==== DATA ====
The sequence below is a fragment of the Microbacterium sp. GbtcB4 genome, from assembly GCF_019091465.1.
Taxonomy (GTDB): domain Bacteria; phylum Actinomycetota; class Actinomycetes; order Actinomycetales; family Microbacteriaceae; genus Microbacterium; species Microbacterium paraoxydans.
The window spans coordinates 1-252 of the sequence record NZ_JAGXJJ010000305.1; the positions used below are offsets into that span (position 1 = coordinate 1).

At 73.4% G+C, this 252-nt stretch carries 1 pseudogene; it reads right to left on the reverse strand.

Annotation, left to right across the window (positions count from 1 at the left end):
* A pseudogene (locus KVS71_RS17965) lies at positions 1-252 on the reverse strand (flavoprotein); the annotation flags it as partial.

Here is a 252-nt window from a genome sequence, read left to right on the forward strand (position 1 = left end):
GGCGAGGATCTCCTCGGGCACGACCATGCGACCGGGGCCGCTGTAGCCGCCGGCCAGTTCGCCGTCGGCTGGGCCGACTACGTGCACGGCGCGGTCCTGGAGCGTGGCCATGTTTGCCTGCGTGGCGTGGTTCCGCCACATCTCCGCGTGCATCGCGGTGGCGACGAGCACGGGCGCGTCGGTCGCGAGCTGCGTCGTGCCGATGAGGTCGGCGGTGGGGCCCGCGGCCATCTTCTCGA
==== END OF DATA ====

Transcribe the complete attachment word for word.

The sequence below is a fragment of the Microbacterium sp. GbtcB4 genome, from assembly GCF_019091465.1.
Taxonomy (GTDB): domain Bacteria; phylum Actinomycetota; class Actinomycetes; order Actinomycetales; family Microbacteriaceae; genus Microbacterium; species Microbacterium paraoxydans.
The window spans coordinates 1-252 of the sequence record NZ_JAGXJJ010000305.1; the positions used below are offsets into that span (position 1 = coordinate 1).

At 73.4% G+C, this 252-nt stretch carries 1 pseudogene; it reads right to left on the reverse strand.

Annotation, left to right across the window (positions count from 1 at the left end):
* A pseudogene (locus KVS71_RS17965) lies at positions 1-252 on the reverse strand (flavoprotein); the annotation flags it as partial.

Here is a 252-nt window from a genome sequence, read left to right on the forward strand (position 1 = left end):
GGCGAGGATCTCCTCGGGCACGACCATGCGACCGGGGCCGCTGTAGCCGCCGGCCAGTTCGCCGTCGGCTGGGCCGACTACGTGCACGGCGCGGTCCTGGAGCGTGGCCATGTTTGCCTGCGTGGCGTGGTTCCGCCACATCTCCGCGTGCATCGCGGTGGCGACGAGCACGGGCGCGTCGGTCGCGAGCTGCGTCGTGCCGATGAGGTCGGCGGTGGGGCCCGCGGCCATCTTCTCGA